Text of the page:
By NatchCenter / Jun 19, 2018 /
Good design is not something the average user look at and says “wow, that’s a great design!” Good design is something that is easy to use, read and interact with. It makes users want to engage and experience your website, app or physical material and evokes a specific emotional response.
As a designer you may spend days, weeks or months working on a project that does not look like anything especially spectacular to those outside the design community, and that is probably a good thing. Good design is pretty much invisible.
1. Tricks Don’t ‘Sell’ Design Projects
One of the biggest mistakes designers make is adding embellishments or “tricks” to the design to show off their skills. These techniques can be helpful in the creation of a functional design; they can also get in the way of success.
Step back and think about every design trick or technique you are using. Then ask yourself a couple of questions:
What am I trying to accomplish with this technique?
Does it contribute to user emotion or interaction?
Why did I use this technique?
How often has it been used lately?
Is this something I would have used a year ago or will I use it a year from now?
While these questions don’t provide a specific use it or not answer for certain design techniques, they can help you better thinking about why you are using a certain design trick or technique. If you are using it for function, readability or to connect with users, keep moving forward. If you are using it because you are bored with the design or just want to try something new, it may be time to reconsider.
2. Unseen Mathematical Principles Create Harmony
There are plenty of mathematical theories that go into creating design with perfect harmony. A handful of time-tested theories have long-shaped our collective definition of what looks good. But users will never see them – you would not lay a spiral or grid over a finished piece would you?
Designing with these principles in mind can help. (You can learn more about everything from the Golden Ratio to the Rule of Thirds in the previous Design Shack article.) Use these concepts as you work and then remove them from the final product.
3. Color Has Plenty of Meaning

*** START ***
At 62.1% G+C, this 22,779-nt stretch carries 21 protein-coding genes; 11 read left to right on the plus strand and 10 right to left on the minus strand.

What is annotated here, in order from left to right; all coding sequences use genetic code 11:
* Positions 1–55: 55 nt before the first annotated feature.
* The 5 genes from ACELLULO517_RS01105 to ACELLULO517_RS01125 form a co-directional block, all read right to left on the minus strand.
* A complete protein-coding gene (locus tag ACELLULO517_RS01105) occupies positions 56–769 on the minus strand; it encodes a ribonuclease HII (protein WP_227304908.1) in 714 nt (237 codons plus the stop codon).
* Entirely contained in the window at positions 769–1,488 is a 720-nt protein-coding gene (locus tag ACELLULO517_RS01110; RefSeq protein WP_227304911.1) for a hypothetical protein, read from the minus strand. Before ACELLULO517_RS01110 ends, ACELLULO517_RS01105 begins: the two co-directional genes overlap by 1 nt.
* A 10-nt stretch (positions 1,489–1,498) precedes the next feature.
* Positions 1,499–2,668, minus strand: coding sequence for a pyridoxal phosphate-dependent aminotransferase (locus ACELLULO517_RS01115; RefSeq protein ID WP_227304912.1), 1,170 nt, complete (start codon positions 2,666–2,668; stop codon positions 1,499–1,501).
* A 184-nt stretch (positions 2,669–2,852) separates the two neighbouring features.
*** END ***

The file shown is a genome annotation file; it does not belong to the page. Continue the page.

Color is a lot more than just a guide on the screen. Color creates emotional connections and associations for people consciously and subconsciously. Choosing a color palette takes time so that the feel of the project matches the message the design is supposed to convey.
Carefully consider how color plays into this. Think about your intended audience and how they might feel about a specific color. While there are some very general color associations – such as red for passion and green for nature – there are other cultural associations that may not be as common.
4. Copy Can Engage and Wow
Every word in a design project should carry weight and meaning. Work to eliminate unnecessary words and edit for grammar and readability. Create copy that has a tone and voice that will appeal to the type of user who will engage with it.
And make it easy to want to read. Here are a few things to keep in mind when writing copy that will go almost unnoticed.
Use simple language and words. Stick to a reading level that is at the eighth-grade level.
Instructions should be explicit and direct.
Use a visual cue with words when possible. (For example, “Stop” might appear in a red box.)
Copy should be free of misspellings or other errors.
Talk to or with users or readers and not at them with the copy.
Use a voice that is consistent with your brand.
Users often have short attention spans, write copy so that it can be read and scanned quickly.
5. Simple is Easy to Understand
“Keep it simple, stupid.”
How often have you heard that phrase? It still applies to design today. Boiling down an entire message or design concept to something easy for the user will create success. Maybe C.W. Ceram better explains it: “Genius is the ability to reduce the complicated to the simple.”
Everyone would like to be a design genius, right?
6. Readable Text Should be the Focus